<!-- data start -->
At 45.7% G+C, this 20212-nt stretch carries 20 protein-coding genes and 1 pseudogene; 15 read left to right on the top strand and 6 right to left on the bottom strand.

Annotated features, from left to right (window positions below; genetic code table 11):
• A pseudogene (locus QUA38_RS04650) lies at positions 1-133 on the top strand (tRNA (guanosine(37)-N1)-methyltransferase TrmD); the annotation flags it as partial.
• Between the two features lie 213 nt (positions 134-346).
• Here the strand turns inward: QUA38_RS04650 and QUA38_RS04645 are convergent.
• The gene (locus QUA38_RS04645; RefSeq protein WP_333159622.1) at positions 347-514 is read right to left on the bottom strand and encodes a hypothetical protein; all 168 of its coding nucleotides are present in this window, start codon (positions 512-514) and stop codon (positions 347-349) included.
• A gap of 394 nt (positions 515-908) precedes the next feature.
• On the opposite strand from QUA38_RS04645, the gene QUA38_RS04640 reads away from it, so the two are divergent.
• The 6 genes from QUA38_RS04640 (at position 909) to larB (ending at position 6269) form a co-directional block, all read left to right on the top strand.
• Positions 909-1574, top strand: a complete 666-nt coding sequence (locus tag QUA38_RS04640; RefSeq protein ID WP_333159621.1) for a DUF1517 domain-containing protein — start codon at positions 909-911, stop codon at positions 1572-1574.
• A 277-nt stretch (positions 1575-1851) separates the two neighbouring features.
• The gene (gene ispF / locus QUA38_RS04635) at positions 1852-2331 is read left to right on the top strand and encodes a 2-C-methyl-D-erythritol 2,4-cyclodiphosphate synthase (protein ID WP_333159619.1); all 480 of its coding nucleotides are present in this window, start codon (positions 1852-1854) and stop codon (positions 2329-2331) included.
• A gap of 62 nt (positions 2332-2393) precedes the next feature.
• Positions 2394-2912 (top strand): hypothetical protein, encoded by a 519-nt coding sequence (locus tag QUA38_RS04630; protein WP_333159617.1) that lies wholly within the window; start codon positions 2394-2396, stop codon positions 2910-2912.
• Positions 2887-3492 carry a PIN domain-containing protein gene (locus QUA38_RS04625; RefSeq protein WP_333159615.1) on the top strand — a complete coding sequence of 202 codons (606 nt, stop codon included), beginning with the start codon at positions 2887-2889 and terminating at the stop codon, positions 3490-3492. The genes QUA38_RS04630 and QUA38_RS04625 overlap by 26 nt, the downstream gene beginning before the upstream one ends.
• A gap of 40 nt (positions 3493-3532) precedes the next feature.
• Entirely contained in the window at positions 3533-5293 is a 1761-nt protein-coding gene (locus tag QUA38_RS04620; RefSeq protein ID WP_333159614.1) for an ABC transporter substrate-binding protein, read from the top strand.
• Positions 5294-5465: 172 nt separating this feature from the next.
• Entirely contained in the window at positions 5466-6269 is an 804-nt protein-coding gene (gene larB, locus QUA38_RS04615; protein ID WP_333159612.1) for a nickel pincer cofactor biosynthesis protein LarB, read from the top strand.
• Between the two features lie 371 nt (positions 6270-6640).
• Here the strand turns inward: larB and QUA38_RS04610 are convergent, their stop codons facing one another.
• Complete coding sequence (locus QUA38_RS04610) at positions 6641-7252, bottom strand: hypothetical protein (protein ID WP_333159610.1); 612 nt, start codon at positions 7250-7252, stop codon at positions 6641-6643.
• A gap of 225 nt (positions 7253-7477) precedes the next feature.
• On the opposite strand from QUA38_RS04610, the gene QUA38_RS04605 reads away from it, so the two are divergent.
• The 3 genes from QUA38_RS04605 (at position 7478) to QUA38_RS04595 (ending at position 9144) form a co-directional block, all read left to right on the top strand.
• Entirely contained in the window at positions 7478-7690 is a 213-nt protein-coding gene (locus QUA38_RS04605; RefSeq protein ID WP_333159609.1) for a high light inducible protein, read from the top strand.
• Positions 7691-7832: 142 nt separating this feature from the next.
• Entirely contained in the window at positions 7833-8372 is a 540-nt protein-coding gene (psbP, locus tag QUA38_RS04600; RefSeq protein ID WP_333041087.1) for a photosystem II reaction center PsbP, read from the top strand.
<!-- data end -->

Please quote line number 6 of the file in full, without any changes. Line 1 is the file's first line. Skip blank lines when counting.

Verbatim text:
• The gene (locus QUA38_RS04645; RefSeq protein WP_333159622.1) at positions 347-514 is read right to left on the bottom strand and encodes a hypothetical protein; all 168 of its coding nucleotides are present in this window, start codon (positions 512-514) and stop codon (positions 347-349) included.